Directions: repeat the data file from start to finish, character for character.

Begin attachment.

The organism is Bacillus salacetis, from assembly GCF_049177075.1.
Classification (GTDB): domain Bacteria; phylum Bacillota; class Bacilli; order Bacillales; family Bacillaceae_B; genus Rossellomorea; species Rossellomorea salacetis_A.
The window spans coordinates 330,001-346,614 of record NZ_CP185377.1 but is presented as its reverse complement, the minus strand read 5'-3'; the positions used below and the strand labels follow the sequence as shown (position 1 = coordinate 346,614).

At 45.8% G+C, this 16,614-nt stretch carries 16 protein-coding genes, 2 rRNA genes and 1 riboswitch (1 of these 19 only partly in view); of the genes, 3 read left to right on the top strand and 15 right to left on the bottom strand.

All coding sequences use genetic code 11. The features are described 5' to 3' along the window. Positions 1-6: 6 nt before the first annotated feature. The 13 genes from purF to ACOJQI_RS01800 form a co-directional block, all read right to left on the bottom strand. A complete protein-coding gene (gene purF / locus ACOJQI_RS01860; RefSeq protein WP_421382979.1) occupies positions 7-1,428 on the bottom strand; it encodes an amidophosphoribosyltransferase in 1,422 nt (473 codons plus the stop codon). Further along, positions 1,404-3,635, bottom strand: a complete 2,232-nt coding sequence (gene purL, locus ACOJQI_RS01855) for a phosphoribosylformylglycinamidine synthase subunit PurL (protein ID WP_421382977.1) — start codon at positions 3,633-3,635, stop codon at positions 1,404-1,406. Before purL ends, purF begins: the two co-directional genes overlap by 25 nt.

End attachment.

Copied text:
The organism is Bacillus salacetis, from assembly GCF_049177075.1.
Classification (GTDB): domain Bacteria; phylum Bacillota; class Bacilli; order Bacillales; family Bacillaceae_B; genus Rossellomorea; species Rossellomorea salacetis_A.
The window spans coordinates 330,001-346,614 of record NZ_CP185377.1 but is presented as its reverse complement, the minus strand read 5'-3'; the positions used below and the strand labels follow the sequence as shown (position 1 = coordinate 346,614).

At 45.8% G+C, this 16,614-nt stretch carries 16 protein-coding genes, 2 rRNA genes and 1 riboswitch (1 of these 19 only partly in view); of the genes, 3 read left to right on the top strand and 15 right to left on the bottom strand.

All coding sequences use genetic code 11. The features are described 5' to 3' along the window. Positions 1-6: 6 nt before the first annotated feature. The 13 genes from purF to ACOJQI_RS01800 form a co-directional block, all read right to left on the bottom strand. A complete protein-coding gene (gene purF / locus ACOJQI_RS01860; RefSeq protein WP_421382979.1) occupies positions 7-1,428 on the bottom strand; it encodes an amidophosphoribosyltransferase in 1,422 nt (473 codons plus the stop codon). Further along, positions 1,404-3,635, bottom strand: a complete 2,232-nt coding sequence (gene purL, locus ACOJQI_RS01855) for a phosphoribosylformylglycinamidine synthase subunit PurL (protein ID WP_421382977.1) — start codon at positions 3,633-3,635, stop codon at positions 1,404-1,406. Before purL ends, purF begins: the two co-directional genes overlap by 25 nt.